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F. Biglioli, M. Goisis, A. Frigerio, M. Guareschi, A. Coggiola, A. Baldazzi, G. Rossetti, R. Brusati; Reconstructive surgery for inveterate facial palsy . Invest. Ophthalmol. Vis. Sci. 2004;45(13):5604.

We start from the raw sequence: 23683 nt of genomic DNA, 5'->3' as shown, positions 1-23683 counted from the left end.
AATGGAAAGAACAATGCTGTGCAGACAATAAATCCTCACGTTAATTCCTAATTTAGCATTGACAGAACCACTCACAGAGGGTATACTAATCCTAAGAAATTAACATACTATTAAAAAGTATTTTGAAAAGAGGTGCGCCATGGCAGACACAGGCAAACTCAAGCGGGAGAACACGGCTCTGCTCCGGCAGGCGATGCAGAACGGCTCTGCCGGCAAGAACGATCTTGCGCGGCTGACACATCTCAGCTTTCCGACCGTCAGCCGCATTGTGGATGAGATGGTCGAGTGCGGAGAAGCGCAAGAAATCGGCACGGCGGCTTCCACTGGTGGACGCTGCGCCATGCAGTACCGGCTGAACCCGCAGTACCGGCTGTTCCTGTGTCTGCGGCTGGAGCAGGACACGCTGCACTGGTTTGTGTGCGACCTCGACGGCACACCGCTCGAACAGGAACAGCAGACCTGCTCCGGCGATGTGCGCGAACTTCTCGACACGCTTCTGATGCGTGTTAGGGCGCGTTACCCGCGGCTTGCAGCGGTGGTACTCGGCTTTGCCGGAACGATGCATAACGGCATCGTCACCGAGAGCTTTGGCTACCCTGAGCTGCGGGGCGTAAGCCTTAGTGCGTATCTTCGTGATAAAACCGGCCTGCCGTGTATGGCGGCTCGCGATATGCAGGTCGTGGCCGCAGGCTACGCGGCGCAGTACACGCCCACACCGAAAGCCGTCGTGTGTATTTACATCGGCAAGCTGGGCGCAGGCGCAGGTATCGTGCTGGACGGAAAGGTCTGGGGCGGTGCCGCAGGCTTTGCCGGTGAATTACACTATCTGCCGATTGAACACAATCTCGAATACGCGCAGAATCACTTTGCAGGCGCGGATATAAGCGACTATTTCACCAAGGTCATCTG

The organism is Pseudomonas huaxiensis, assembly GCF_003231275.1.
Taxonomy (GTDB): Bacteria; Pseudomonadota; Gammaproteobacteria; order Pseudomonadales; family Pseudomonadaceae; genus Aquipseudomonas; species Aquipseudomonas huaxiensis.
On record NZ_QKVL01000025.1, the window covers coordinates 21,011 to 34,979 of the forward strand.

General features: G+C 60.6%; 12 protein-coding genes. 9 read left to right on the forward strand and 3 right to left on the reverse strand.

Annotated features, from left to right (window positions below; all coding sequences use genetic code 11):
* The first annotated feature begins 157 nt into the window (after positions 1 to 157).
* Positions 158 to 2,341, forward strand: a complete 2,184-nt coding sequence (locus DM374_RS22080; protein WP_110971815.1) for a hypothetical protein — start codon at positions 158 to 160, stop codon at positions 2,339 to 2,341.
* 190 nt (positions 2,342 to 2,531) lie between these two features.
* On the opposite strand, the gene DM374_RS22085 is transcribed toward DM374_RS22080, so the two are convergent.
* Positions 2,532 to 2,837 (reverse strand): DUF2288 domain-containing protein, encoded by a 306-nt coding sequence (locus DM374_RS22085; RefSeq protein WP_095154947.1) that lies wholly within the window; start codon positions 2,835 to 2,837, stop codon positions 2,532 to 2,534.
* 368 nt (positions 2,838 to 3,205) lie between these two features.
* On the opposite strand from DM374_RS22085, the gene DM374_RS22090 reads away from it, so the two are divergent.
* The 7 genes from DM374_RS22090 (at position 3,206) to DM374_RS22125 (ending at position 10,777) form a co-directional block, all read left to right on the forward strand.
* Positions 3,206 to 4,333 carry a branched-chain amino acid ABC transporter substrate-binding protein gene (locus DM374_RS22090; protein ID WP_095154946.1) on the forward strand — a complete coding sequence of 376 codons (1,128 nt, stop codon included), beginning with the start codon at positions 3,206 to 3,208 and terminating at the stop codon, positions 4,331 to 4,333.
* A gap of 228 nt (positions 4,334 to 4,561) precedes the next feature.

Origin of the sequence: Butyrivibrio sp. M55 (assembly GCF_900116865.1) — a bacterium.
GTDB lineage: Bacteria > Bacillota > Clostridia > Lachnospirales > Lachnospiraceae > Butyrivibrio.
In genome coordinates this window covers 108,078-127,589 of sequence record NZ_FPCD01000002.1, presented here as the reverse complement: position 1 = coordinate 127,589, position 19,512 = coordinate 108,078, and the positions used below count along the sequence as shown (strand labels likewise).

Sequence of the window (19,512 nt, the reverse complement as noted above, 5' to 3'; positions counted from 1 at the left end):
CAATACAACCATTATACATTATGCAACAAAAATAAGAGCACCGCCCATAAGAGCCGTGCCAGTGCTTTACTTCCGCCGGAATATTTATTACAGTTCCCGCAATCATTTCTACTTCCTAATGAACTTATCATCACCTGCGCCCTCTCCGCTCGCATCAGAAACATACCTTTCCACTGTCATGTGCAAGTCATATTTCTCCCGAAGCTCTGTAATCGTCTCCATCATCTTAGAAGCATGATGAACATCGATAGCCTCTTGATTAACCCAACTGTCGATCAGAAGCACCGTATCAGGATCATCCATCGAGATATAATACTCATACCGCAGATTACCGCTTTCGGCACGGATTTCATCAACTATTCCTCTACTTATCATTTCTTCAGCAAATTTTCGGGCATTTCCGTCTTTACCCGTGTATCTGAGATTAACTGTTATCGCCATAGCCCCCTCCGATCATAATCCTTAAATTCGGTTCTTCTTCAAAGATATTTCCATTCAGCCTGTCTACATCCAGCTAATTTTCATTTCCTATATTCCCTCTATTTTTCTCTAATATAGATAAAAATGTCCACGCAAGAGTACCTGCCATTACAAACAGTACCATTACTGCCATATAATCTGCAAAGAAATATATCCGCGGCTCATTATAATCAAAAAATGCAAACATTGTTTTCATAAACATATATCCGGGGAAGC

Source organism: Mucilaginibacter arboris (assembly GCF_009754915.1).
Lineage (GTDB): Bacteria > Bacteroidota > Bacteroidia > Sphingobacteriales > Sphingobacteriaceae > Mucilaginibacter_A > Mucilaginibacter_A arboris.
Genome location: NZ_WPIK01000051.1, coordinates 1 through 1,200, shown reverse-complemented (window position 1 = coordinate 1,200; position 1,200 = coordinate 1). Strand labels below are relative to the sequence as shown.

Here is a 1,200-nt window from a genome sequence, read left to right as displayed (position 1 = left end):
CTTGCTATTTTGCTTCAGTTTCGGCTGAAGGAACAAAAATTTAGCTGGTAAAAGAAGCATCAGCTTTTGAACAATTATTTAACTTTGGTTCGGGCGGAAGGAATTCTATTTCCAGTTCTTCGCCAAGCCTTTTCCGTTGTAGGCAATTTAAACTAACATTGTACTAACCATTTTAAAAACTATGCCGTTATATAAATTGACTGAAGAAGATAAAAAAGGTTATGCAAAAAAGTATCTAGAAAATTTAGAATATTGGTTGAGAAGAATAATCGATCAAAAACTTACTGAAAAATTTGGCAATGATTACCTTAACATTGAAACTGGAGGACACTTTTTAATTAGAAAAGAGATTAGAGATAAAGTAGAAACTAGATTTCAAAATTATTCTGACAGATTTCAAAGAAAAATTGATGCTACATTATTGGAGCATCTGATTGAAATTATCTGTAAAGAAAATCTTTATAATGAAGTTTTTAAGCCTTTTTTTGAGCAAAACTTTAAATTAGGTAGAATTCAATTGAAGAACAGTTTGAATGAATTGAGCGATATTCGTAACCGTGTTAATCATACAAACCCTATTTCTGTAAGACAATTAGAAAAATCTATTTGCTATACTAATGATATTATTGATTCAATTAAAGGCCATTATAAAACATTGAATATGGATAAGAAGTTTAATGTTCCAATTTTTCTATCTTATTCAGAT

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Purpose:surgery following inveterate facial palsy can be performed using different techniques. For the eyelid, the most common solutions are the gold weight implant and the rotation of a temporal flap, while for the lower two thirds of the face a microsurgical transposition of a latissimus dorsii flap is the most advanced technique. Methods:Between 1976 and 2003, 48 patients suffering from inveterate facial palsy were treated. The average age was 47,8 (range 16–72) and the paralysis had arisen 10,5 years before (range 2–65). Until 1998, only upper eyelid palsies by a temporal flap rotation were treated (31 patients). From April 1999, 17 patients were treated using a microsurgical latissimus dorsii flap (in 7 cases temporal muscle rotation was also performed) following the Harii technique, which means facial reanimation in 1 step harvesting a microsurgical latissimus dorsii flap and positioning it in the pathological cheek by a lifting–way surgical access. Then, after an electrical stimulation test looking for any controlateral nervous branch which can supply the same function, microsurgical anastomoses between the toracodorsal nerve and one or more working controlateral facial nerve branches and between toracodorsal vascular pedicle and the facial vessels are performed. Results:All patients reached eyelid competence, lagophthalmus correction and good (70%) facial symmetry. In 20% of cases a flap re–exploration was necessary. In Nov 2003, 9 patients treated with Harii technique had a good motility of the treated area, while for the other 8 it was too early. The average time to reach a good flap motility was 9 months (range 3–15). Conclusions:Chronic facial nerve palsy brings to irreversible mimic muscles atrophy, whose treatment implies a transfer of new musculature. For lid function, the most common technique is the rotation of a thin string of temporal muscle. For the lower face, the classic methodology implies a sural nerve grafting and, after neuroassonal rehabilitation, a microvascular muscle flap. This means 2 surgical treatments, 2 microsurgical anastomoses and at least 20–24 months for reanimation. With the described technique, facial paralysis is corrected in medium 9 months by a single operation and a single neural anastomosis.
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